What are the hospital hours?
Our hospital is open Monday through Friday from 8:00 am to 5:00 pm. On Saturdays, we are open from 8:00 am until noon. We are closed on Sundays.
Do I need to have an appointment?
Yes, we can provide higher quality care by seeing our patients on an appointment basis. We do however accept walk-ins as we are able to do so. Please call ahead of time if you wish to be seen as a walk-in so that we can let you know if we can properly accommodate you and your pet, and determine the best time to come in to minimize your wait time. Keep in mind that walk-in appointments cost more than our regular appointments, and may involve a wait and prolonged appointment times. Walk-ins will be seen in-between scheduled appointments based on the urgency and severity of the situation. If we do not have the capacity to see your pet as a walk-in, and your pet is extremely ill or experiencing a possible emergency, we may refer you to a local emergency clinic or care.
How much will my visit cost?
What forms of payment do you accept?
Do you guys have payment plans?
Unfortunately, we are unable to accept payment plans. Payment for all services and products is due at the time of rendering. However, we do accept payments through third-party financial assistance services such as Care Credit or Scratchpay. We would be happy to discuss these options with you at your appointment. We strongly recommend that you apply for these services prior to your appointment in order for you to be aware of your budget and avoid a delay in your appointment. Please note that if you are not approved for financial assistance, payment will still be due in full at the time of service.
What vaccinations are required?
Yes, it is our policy that all of our canine and feline patients over 15 weeks of age are vaccinated against rabies. If your pet is not up-to-date on this vaccination, one will be administered during your visit at your expense unless the veterinarian deems your pet is not healthy enough for this vaccination. Although not required, all dogs should receive a distemper/parvo (DA2PP) vaccine and cats should receive an FVRCP vaccine – these are considered core vaccinations for pets. Other vaccinations may be recommended based on your pet’s lifestyle, such as a canine bordetella vaccine, canine leptospirosis vaccine, and feline leukemia vaccine (though this is considered a core vaccine for kittens).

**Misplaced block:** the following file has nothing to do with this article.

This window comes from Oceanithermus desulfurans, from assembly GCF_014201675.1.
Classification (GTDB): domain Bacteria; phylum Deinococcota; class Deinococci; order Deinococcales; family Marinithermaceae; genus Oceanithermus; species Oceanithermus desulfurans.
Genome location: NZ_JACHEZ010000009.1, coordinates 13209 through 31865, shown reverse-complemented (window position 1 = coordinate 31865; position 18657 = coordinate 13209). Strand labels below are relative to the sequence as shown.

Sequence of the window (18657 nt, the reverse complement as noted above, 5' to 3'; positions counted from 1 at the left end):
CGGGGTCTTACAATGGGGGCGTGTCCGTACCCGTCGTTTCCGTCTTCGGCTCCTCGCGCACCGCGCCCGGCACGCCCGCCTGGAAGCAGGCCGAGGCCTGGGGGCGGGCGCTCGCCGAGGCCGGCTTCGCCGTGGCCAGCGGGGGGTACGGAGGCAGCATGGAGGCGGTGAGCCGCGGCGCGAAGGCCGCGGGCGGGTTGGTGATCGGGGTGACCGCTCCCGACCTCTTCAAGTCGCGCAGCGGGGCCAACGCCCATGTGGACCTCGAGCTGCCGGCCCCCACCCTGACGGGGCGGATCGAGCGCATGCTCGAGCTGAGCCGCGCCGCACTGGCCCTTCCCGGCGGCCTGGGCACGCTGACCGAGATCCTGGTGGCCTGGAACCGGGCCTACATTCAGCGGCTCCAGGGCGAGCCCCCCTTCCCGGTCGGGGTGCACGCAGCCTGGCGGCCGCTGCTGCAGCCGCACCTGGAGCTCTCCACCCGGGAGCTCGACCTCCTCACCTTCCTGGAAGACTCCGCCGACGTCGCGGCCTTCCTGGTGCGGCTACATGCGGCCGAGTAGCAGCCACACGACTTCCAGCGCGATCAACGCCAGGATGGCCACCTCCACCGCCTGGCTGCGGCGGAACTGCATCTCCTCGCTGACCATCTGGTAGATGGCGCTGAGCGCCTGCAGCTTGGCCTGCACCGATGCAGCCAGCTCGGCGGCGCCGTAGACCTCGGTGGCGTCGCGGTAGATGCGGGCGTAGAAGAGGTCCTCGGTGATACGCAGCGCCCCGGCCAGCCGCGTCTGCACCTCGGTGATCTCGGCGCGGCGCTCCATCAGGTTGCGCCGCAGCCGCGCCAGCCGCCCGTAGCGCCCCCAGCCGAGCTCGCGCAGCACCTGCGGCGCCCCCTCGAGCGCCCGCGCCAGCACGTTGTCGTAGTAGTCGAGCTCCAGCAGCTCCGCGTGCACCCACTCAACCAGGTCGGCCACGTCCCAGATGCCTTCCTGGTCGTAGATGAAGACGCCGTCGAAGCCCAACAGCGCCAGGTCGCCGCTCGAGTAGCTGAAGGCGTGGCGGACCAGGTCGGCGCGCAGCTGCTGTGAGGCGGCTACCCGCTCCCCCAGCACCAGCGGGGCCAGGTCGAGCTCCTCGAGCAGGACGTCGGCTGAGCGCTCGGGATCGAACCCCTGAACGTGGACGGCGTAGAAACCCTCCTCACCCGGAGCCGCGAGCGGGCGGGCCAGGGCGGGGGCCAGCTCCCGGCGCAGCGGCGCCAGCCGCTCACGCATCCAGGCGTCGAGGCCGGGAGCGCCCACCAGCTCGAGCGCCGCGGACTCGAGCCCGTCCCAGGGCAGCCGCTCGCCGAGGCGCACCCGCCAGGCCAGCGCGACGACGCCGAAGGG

At what age can I have my pet spayed or neutered?
What is the pre-anesthetic blood screening?
This is a blood test that is run here in the clinic prior to your pet’s surgery. It tests for proper organ function, blood component counts, and clotting function of your pet. The pre-anesthetic blood screening is done to maximize safety and reduce risks during and after surgery. Blood testing can detect organ dysfunctions such as liver or kidney disorders that can affect the clearance of anesthetic drugs from the body, low platelet numbers that could result in inadequate clotting abilities, an overactive thyroid that could put extra stress on the heart during anesthesia, in addition to other important systemic conditions. Pre-anesthetic blood testing is required for every pet prior to anesthesia. Even apparently healthy or adolescent animals can have serious organ system problems that cannot be detected without blood testing. If there is a problem, it is much better to find it before it causes anesthetic or surgical complications. Animals that have minor dysfunction will handle the anesthetic better if they receive IV fluids during surgery in order to appropriately maintain blood pressure and not risk further injury to those organs. If serious problems are detected, surgery can be postponed until the problem is corrected. And for geriatric or ill pets, additional blood tests, electrocardiograms, or x-rays may be required before anesthesia.
Is anesthesia safe?
Today’s modern anesthetic machines and monitors have made surgery much safer than in the past. Though there are always inherent risks to any anesthetic or surgical procedure in both human and animal medicine, here at Bernalillo Pet Care Center, we take high standards of precautions to reduce those risks and any complications that may occur. First, our veterinarian does a thorough physical exam on your pet before administering anesthetics to ensure that a fever or other signs of interfering illness don’t exist. We also adjust the amount and type of anesthetic used depending on the age and health of your pet.